A new study indicates more adults in Ohio are smoking despite years of health warnings and the state's indoor smoking ban.
The study shows about 2.6 million Ohioans are smoking in 2011 which is a 2.2 percent increase over last year.
Cheri Miller, who directs the wellness program at The Christ Hospital, says she's not surprised at the increase. She says its due to "the increase in stress in everybody's lives due to financial and economic situations."
Miller says tobacco is a convenient stress reliever.
"Because it is used as a stress management coping technique and people get good results with it," she said. "The kind of catch-22 to nicotine is that it makes your brain feel happy and its a very strong reinforcer."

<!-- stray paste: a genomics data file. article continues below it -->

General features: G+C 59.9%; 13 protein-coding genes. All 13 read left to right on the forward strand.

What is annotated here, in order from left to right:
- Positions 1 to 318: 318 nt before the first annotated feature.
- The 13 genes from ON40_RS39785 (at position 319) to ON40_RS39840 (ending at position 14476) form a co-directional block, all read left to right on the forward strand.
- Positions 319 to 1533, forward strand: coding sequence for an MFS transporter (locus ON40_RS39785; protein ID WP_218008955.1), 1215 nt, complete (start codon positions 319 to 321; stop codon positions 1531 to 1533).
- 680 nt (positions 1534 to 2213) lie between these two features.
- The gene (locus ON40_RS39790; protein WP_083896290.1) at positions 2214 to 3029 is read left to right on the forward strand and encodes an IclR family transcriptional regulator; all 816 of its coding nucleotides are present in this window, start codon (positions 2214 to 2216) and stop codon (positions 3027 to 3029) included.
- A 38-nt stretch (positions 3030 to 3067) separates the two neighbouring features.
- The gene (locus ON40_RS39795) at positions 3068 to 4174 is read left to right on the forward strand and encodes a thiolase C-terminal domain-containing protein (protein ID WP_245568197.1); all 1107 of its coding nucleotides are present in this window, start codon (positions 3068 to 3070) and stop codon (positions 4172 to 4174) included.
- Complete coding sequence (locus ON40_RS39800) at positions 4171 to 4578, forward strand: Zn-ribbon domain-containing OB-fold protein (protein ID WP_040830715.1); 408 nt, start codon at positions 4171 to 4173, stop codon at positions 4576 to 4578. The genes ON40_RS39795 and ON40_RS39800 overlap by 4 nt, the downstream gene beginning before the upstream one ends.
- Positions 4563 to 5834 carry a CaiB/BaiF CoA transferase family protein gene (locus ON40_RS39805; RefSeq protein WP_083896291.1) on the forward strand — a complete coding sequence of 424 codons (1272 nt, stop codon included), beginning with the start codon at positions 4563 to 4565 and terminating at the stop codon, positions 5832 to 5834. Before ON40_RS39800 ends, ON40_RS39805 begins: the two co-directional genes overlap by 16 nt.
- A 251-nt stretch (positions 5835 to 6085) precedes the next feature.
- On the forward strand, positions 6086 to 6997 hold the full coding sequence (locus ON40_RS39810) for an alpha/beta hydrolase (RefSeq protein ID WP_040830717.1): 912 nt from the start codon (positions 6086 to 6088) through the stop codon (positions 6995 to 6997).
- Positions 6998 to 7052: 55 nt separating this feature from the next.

Ellen Berninger with the Cincinnati Health Department says it's clear that stress is a big challenge for people trying to quit.
"There are a lot of folks out there who have had kind of a rough year and a couple of rough times ahead of them, but the thing to remember is smoking [is] a battle you can win," said Berninger.
Stop smoking programs are plentiful around the state. At The Christ Hospital, a two-pronged approach is used. Nicotine patches or gum is used for the cravings and therapy is used for the stress.
"A lot of group classes are talking about what's causing your stress, what are stressful situations and let's help you talk through or work through some tools to use effective communication strategies," said Miller.
The state of Ohio has a toll free stop smoking help line at 1-800-QUIT-NOW, but its hours have been reduced because of budget cuts.
The Food and Drug Administration plans on spending $600 million over the next five years to educate the public about tobacco use.